Sizable grants for the self-employed will continue, The Telegraph revealed last month, with the fourth round of grants keeping the same terms as beforehand.
That means that the grant for February, March and April is expected to see the Government cover 80 per cent of monthly profits up to a maximum of £2,500 a month.
Some help is also expected from May onwards, given the Government's reopening roadmap now keeps some lockdown restrictions in place until mid-June.
The Treasury is under pressure to tweak the system to fix a number of flaws, including covering people who became self-employed in mid-2019 but currently are not getting help.
The ‘Help To Buy’ scheme is back, with the Government intervening to allow house-hunters to get on the property ladder with a deposit of just five per cent of the sale price.
The Treasury will guarantee a chunk of the loan offered by mortgage companies to make it easier for young couples to get approval for mortgages.
The help is for properties worth up to £600,000.
Mr Sunak is also expected to extend the current freeze on stamp duty by around three months so that deals on the brink of completion do not collapse.
The Chancellor will stand up to deliver the next Budget on Wednesday, March 3, with a mind-boggling array of problems before him.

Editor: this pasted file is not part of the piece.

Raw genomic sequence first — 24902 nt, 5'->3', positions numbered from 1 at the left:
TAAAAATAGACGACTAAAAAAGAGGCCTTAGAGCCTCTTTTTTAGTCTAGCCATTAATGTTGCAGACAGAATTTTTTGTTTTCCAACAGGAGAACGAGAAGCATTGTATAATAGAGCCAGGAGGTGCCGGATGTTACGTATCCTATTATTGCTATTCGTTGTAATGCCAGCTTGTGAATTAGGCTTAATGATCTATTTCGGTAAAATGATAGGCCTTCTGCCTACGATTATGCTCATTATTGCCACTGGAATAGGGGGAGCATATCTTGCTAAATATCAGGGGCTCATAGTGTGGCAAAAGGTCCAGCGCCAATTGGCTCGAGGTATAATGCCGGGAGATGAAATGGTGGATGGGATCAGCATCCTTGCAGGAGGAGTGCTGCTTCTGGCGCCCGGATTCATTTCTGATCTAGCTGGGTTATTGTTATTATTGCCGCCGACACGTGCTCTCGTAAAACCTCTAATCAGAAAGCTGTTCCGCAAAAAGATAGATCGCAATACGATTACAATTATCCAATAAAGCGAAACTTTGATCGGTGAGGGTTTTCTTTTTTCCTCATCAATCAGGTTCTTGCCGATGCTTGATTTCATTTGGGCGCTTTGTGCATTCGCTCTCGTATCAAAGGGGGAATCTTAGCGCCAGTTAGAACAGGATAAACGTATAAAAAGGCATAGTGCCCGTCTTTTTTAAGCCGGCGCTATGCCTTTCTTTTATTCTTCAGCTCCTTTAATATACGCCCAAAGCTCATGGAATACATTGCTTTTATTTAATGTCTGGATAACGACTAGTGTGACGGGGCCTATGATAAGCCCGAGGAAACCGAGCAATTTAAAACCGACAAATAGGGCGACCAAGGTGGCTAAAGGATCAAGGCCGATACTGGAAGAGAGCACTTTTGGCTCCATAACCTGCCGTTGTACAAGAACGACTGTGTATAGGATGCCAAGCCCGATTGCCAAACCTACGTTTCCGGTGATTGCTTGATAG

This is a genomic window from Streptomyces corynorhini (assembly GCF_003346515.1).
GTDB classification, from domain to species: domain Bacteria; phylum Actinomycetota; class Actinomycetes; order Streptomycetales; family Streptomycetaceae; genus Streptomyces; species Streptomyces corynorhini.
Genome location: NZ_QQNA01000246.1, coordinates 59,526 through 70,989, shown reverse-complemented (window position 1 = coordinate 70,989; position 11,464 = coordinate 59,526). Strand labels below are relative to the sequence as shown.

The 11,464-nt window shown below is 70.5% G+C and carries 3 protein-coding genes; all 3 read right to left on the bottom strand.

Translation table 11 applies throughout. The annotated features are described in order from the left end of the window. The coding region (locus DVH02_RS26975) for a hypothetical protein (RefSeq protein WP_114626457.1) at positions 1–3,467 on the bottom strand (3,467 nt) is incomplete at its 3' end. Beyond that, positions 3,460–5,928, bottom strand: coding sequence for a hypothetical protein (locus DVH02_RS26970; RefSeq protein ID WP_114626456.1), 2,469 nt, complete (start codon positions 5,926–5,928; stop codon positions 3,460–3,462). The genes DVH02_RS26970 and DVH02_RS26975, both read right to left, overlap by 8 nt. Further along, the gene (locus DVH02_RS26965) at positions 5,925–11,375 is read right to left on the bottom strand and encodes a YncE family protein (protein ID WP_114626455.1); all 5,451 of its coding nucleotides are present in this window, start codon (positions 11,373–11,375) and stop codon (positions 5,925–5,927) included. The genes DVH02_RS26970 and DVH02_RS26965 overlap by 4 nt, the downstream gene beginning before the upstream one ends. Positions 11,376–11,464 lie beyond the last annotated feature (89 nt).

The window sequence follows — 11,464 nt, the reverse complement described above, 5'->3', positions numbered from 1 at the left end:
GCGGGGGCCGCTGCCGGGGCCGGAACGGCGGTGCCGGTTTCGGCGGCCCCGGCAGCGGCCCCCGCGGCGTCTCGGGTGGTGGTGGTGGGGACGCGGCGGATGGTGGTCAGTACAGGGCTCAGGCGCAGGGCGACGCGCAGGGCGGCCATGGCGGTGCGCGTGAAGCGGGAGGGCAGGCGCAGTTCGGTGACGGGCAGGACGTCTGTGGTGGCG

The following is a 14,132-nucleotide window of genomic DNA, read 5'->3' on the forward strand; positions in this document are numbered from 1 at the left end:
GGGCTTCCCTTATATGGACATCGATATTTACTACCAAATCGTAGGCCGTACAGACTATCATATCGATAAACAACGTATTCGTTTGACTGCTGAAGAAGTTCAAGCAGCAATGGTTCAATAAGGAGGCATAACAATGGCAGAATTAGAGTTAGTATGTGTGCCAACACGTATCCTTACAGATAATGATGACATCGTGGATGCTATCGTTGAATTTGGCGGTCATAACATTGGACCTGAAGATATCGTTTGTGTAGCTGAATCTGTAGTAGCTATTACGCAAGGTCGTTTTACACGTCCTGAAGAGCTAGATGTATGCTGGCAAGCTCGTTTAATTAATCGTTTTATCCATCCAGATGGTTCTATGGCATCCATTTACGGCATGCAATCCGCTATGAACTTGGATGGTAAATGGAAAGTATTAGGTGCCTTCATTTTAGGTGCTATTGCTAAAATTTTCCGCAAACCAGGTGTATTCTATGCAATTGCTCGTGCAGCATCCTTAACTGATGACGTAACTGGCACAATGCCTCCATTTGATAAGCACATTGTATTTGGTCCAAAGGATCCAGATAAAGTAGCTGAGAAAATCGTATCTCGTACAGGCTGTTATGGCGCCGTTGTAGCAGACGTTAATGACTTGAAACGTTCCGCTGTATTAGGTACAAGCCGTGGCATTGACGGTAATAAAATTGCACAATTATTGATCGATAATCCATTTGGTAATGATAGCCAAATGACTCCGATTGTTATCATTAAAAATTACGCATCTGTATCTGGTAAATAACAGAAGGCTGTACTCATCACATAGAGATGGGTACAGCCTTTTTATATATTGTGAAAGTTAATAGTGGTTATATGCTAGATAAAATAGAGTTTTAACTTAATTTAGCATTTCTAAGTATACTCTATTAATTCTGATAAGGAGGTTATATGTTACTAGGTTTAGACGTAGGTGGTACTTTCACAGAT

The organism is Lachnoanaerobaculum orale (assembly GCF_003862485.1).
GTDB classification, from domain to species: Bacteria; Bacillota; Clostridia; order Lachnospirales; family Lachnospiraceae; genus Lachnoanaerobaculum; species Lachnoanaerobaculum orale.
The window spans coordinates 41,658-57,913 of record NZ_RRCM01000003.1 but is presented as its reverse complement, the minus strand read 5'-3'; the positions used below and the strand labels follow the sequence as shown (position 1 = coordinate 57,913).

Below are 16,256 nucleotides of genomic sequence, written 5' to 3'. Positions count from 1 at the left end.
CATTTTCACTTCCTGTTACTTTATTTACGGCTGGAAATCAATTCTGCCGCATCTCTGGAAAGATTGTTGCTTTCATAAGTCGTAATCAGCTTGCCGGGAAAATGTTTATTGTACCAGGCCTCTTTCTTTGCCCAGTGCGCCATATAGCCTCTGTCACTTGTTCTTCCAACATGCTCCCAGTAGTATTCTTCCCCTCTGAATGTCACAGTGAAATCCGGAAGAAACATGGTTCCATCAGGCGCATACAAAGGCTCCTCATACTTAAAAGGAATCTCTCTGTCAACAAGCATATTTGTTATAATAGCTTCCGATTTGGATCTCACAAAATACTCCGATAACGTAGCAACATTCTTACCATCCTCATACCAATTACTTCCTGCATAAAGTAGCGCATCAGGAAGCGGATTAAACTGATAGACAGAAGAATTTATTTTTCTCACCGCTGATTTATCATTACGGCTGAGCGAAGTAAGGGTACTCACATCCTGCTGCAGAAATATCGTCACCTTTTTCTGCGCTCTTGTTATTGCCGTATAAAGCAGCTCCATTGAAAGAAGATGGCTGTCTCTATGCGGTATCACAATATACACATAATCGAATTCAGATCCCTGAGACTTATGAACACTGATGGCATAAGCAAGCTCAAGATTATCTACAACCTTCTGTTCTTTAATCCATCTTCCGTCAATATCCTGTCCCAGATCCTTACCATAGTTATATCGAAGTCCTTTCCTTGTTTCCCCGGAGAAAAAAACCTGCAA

After 10 years campaigning for financial discipline in the wake of the financial crisis, the Conservatives have suddenly found themselves presiding over the biggest borrowing binge since the Second World War.
So far, Rishi Sunak’s rhetoric has remained cautious, indicating that the long battle against the deficit of the credit crunch has left its mark on the occupant of 11 Downing Street.
In his spending review in November – before the latest wave of Covid-19 really took off – the Chancellor warned this year’s bumper borrowing was only possible “because we came into this crisis with strong public finances”.
“We have a responsibility, once the economy recovers, to return to a sustainable fiscal position,” he said.
Back in October, he called balancing the books a “sacred duty”.
Potential tax hikes have been mooted on fuel duty, corporation tax and even extra charges on the self-employed.
Mr Sunak has made clear the Budget will focus on “the next stage” of the response to Covid-19, which has worsened since November, though the vaccines offer hope of reopening in the foreseeable future.
So will he open the spending taps even further, or tighten the purse strings?
The Chancellor is expected to announce plans to raise the rate of corporation tax from 19 per cent, though the timings and end target for such a move remain unclear.
There has been widespread speculation the rate could rise to 23 per cent or even as high as 25 per cent, which would likely still be the lowest rate in the G7.
Treasury sources have been quoted pointing to the fact Joe Biden’s treasury secretary has indicated she wants America’s corporation tax to rise from 21 to 28 per cent.
The increase could start later in the year or early next year if the Chancellor pushes to delay changes with the economy still in a freeze from the Covid-19 lockdown.